Scott Michael Greenig, 69, of Lander Wyoming died on May 6, 2019, in Lander, Wyoming surrounded by his family. Per Scott’s wishes, there will be a “Short Celebration of Life Without Too Much Talking” at 2:00 pm on May 20, 2019, at the Livery Stable at the Museum of the American West, 1445 West Main Street, Lander, Wyoming. Please join the family afterward for more “talking” and refreshment at the Mill House, 125 Main St., Lander, Wyoming.

Scott was an honest, direct and compassionate man. His family meant everything to him; there was nothing he wouldn’t do for them.

Scott was born in St Peter, Minnesota on October 12, 1949, the first child of Carl and Vivian Greenig. Over the next 10 years, 5 brothers and 1 sister would join the Greenig brood.He and all his siblings attended Catholic grade schools. As Alter Boys, the “Greenig brothers” were a favorite “matching set” for weddings.

Scott graduated from St. Peter Public High School in 1969 and shortly thereafter voluntarily enlisted in the US Marine Corp. He served two tours, after one year of training as a ballistics engineer. He served both tours in combat duty in Vietnam so his brothers would not have to serve in combat duty. His first tour was served as a ballistics expert disarming land mines and setting charges on bridges, always in danger of being picked off by snipers. On his second tour, he served as a Combat Artist recording in paintings some of the most dangerous places in Vietnam. He was fearless because he said, “I always knew I would be ok.” He was a Sargent when honorably discharged for a family emergency when his father was dying.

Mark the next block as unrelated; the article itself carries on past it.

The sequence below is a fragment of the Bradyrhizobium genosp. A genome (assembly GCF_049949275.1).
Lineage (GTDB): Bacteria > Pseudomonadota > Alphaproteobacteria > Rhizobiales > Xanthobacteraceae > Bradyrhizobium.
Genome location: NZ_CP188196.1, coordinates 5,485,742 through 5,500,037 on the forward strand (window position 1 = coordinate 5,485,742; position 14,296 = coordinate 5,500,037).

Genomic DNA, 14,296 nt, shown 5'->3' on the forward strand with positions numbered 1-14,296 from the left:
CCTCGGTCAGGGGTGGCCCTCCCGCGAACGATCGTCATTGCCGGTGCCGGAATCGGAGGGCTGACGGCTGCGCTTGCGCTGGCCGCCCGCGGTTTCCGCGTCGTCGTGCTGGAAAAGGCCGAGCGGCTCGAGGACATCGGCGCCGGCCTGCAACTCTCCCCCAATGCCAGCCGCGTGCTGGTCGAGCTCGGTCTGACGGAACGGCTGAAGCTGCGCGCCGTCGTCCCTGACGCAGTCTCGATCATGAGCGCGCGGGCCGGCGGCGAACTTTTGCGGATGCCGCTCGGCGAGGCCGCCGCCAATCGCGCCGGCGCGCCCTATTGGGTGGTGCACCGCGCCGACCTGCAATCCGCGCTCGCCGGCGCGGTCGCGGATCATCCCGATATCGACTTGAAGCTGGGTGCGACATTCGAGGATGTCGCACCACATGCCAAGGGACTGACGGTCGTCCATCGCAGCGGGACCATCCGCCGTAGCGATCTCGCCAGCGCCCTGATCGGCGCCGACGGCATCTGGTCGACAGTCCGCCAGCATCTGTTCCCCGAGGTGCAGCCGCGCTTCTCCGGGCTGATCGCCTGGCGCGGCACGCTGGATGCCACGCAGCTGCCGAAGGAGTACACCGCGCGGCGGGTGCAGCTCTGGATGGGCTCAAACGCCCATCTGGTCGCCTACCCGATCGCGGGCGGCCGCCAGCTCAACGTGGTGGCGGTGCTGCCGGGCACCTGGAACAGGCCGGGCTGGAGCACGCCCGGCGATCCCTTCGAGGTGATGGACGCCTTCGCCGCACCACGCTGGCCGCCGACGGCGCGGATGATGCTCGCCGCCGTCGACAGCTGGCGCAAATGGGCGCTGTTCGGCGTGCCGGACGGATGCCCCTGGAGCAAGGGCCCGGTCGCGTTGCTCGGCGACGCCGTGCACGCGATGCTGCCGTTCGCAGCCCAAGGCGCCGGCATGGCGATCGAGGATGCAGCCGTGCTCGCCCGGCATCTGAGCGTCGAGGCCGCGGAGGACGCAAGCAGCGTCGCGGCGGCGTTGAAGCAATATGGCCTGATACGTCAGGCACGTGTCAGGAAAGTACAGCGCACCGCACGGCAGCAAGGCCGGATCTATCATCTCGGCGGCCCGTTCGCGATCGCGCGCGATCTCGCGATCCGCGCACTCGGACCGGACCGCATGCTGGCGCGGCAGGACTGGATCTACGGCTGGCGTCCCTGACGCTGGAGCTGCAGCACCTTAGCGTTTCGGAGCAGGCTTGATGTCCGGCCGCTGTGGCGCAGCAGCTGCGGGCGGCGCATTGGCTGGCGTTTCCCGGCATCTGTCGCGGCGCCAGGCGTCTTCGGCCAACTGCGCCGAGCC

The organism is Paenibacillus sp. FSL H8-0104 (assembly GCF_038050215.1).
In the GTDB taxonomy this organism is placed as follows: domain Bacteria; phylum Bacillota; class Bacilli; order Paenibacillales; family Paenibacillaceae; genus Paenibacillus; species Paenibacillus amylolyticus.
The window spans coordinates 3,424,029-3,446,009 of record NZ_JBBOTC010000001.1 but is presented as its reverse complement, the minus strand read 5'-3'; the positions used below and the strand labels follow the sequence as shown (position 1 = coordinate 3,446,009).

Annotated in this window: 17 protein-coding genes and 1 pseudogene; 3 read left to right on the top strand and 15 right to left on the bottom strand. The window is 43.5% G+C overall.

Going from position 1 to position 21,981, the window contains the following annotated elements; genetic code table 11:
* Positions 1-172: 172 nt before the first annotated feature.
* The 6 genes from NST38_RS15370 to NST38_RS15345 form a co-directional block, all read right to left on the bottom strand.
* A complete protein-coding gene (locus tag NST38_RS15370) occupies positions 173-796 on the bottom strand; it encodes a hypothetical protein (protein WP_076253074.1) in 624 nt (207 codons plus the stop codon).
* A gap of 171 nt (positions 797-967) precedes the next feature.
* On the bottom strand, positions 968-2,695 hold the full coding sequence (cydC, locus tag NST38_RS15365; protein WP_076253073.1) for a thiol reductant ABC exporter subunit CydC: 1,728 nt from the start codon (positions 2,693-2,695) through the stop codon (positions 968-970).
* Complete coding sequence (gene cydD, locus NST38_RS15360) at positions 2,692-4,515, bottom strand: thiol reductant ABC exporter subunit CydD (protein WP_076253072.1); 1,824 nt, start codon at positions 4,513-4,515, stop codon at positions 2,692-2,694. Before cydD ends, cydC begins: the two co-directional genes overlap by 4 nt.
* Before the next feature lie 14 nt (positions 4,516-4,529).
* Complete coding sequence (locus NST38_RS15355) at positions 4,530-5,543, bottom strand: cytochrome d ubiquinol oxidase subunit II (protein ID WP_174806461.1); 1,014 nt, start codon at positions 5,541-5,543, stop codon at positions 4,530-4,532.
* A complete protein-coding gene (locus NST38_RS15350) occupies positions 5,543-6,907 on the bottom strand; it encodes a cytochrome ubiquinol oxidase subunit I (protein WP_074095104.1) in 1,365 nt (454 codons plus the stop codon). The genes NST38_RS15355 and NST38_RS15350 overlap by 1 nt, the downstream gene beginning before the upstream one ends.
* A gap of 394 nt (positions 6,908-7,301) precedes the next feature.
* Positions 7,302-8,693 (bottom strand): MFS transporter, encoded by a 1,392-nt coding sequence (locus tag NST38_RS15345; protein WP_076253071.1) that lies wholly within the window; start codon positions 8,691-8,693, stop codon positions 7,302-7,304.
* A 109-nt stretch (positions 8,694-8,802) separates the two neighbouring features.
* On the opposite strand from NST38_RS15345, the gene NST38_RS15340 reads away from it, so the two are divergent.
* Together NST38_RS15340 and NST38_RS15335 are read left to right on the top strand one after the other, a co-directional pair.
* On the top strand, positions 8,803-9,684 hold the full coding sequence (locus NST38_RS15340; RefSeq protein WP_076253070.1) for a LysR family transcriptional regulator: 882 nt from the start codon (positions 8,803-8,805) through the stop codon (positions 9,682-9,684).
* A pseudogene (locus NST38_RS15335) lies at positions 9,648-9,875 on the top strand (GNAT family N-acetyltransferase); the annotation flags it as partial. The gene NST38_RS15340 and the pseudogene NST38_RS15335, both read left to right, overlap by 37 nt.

Scott’s mother died when he was young, his dad died soon after his return from Vietnam. At the age of 22, fresh from combat duty he took on the responsibility of “surrogate” father and spent the next 6 years raising his siblings.

Soon after his return from Vietnam Scott depicted his combat experiences in paintings and drawings with images of war and destruction. Most people, “…weren’t ready for that.” Scott said. He continued throughout his life to paint the wake of life in a less obvious way in animal and landscape imagery.

Scott painted incessantly and always had a “day job.” He poured concrete for Tate Construction, started Greenig Brother’s Bait and Tackle with his brothers Grant and Whitey. He ran the bronze art foundry for the bronze sculptor, Paul Granlund, at Gustavus Adolphus College for 20 years, taught painting at the Art Students League in Denver for 6 years, and he painted murals for 20 years.

In 1988, while at Gustavus Adolphus College Scott would meet the young woman he would choose to spend the rest of his life with, Lorre Hoffman. Lorre had recently earned an MFA from Cranbrook Academy of Art and joined the college as the sabbatical replacement sculpture instructor.

They moved to New Britton, Connecticut where Lorre was the “Artist in Residence” at Central Connecticut State University, and Scott worked at Aardvark Art Studios where he learned art restoration techniques and art framing.